This is an epic story about Asian people living between two cultures and trying to find their way in western civilisation. At the same time, it is about Shona learning to deal with truth and lies. A brilliant read...
Saturday, 10 July 2010
Thursday, 24 June 2010
Sunday, 20 June 2010
Saturday, 12 June 2010
Tuesday, 1 June 2010
Saturday, 29 May 2010
Sunday, 23 May 2010
Friday, 21 May 2010
Friday, 14 May 2010
Arriving in Plaka, Alexis is astonished to see that it lies a stone’s throw from the tiny, deserted island of Spinalonga – Greece’s former leper colony. Then she finds Fortini, and at last hears the story that Sofia has buried all her life: the tale of her great-grandmother Eleni and her daughters and a family rent by tragedy, war and passion. She discovers how intimately she is connected with the island, and how secrecy holds them all in its powerful grip..
Sunday, 9 May 2010
Thursday, 6 May 2010
Sunday, 25 April 2010
Wednesday, 21 April 2010
This is an interesting story about assumptions and learning and teaching. Although Fi is very enthusiastic about bringing literature into the desert, she is also ignorant about how much she needs to learn herself rather than teach others. In their own nomadic lifestyle the villagers of Madidima are more civilised than Fi in her New York style will ever be. I loved the book although I found that it ended too quickly. It would have been great to go on for some more. However, the ending was very plausible anything other than Mididima "disappearing" would have been cheesy...
Sunday, 11 April 2010
Monday, 5 April 2010
Although the storyline did not sound gripping, this novel has been one of my most favourite reads ever. The personal stories around Suora Zuana, novice Serafina, Suora Umiliana and abbess Madonna Chiara and the other members of the convent are well interwoven with the church reformations outside the convent walls. I would not have chosen to read this book had it not been featured on the book club. Also, the references to the bible and the fact that the psalms used have been chosen to match the stories make this book an irresistible read.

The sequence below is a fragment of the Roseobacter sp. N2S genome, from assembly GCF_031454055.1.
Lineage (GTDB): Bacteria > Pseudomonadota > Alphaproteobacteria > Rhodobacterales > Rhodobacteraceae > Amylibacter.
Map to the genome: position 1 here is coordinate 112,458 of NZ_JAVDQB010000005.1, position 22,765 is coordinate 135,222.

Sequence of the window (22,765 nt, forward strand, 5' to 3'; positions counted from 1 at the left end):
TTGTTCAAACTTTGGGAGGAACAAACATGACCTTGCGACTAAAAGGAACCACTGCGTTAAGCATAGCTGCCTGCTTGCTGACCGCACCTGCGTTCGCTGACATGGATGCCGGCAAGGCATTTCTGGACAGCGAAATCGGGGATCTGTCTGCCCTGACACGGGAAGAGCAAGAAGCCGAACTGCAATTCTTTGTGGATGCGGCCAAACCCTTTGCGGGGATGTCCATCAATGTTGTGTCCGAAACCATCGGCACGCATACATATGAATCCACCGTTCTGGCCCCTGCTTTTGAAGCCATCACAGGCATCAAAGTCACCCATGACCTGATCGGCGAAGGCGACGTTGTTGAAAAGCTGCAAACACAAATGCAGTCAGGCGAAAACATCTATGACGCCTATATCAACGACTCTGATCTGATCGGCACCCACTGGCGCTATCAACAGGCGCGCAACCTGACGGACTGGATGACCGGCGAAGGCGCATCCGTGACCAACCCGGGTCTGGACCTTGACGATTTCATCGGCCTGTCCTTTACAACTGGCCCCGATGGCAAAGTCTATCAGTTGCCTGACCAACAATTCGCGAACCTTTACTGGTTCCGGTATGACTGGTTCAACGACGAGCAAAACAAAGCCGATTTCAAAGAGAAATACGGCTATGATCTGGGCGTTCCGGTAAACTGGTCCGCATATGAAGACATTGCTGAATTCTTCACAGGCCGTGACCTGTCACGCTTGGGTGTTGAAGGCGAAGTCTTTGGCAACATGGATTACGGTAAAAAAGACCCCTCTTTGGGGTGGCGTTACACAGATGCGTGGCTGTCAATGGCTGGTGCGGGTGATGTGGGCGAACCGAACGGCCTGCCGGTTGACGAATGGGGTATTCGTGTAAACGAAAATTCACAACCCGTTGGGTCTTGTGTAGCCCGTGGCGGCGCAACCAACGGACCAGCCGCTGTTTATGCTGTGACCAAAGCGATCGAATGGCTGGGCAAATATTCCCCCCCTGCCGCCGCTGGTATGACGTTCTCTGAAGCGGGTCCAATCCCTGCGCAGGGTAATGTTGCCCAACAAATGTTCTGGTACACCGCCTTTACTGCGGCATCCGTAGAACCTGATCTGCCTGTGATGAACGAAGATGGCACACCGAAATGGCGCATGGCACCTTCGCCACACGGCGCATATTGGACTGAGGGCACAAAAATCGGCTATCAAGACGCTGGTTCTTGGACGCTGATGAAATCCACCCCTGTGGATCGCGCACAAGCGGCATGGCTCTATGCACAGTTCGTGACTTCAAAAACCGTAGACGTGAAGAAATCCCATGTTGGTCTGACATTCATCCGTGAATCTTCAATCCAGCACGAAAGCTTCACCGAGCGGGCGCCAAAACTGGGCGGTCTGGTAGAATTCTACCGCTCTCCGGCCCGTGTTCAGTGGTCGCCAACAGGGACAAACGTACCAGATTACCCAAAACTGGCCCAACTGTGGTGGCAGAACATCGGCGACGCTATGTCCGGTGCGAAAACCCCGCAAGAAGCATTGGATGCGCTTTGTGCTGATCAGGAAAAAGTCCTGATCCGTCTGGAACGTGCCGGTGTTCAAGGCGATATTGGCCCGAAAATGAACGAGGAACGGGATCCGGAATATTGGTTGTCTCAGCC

Sunday, 21 March 2010
This is a fantastic read, although it is predictable in places and sometimes I also found the descriptions a bit too slow. However, I liked the idea of the labyrinth trilogy and how the stories around Alais and Alice are connected.
Sunday, 14 March 2010
The story is interesting and although there is a wealth of information to process, the storyline can be followed easily and sounds feasible most of the time. I found the strand around Ma'lakh fascinating and surprising. However, once the fast-paced action ends the book drones on for too long to solve the remaining mysteries.
Sunday, 7 March 2010
This is a fascinating mystery and psychological thriller with some unexpected twists. Dr. Denison is a very likeable character and the storyline is presented in an intriguing but feasible manner. A chilling read!
Sunday, 28 February 2010
In Rome, the college of cardinals assembles to elect a new pope. Yet somewhere within the walls of the Vatican, an unstoppable bomb of terrifying power relentlessly counts down to oblivion. While the minutes tick away, Langdon joins forces with Vittoria Vetra, a beautiful and mysterious Italian scientist, to decipher the labyrinthine trail of ancient symbols that snakes across Rome to the long-forgotten Illuminati lair - a secret refuge wherein lies the only hope for the Vatican.
But, with each revelation comes another twist, another turn in the plot, which leaves Langdon and Vetra reeling and at the mercy of a seemingly invincible enemy.
Again, a historic fact/fiction thriller with fascinating art symbols and a pacy story. Robert Langdon is an interesting character, as he is so knowledgeable about old symbols and art history, yet does not throw himself into any police action easily. Vittoria's appearance as Leonardo Vetra's adopted daughter and her involvement in sciences is also well developed. The stories surrounding Max Kohler and the Camerlegno, Captain Rocher and Captain Olivetti seemed somehow far-fetched, but what makes a good book is that the reader ís surprised and Dan Brown clearly surprised me in the book's final chapters. Again, however, I did not like the physical tension and attraction between Robert Langdon and Vittoria, as this is unfeasible and artificial...
Monday, 22 February 2010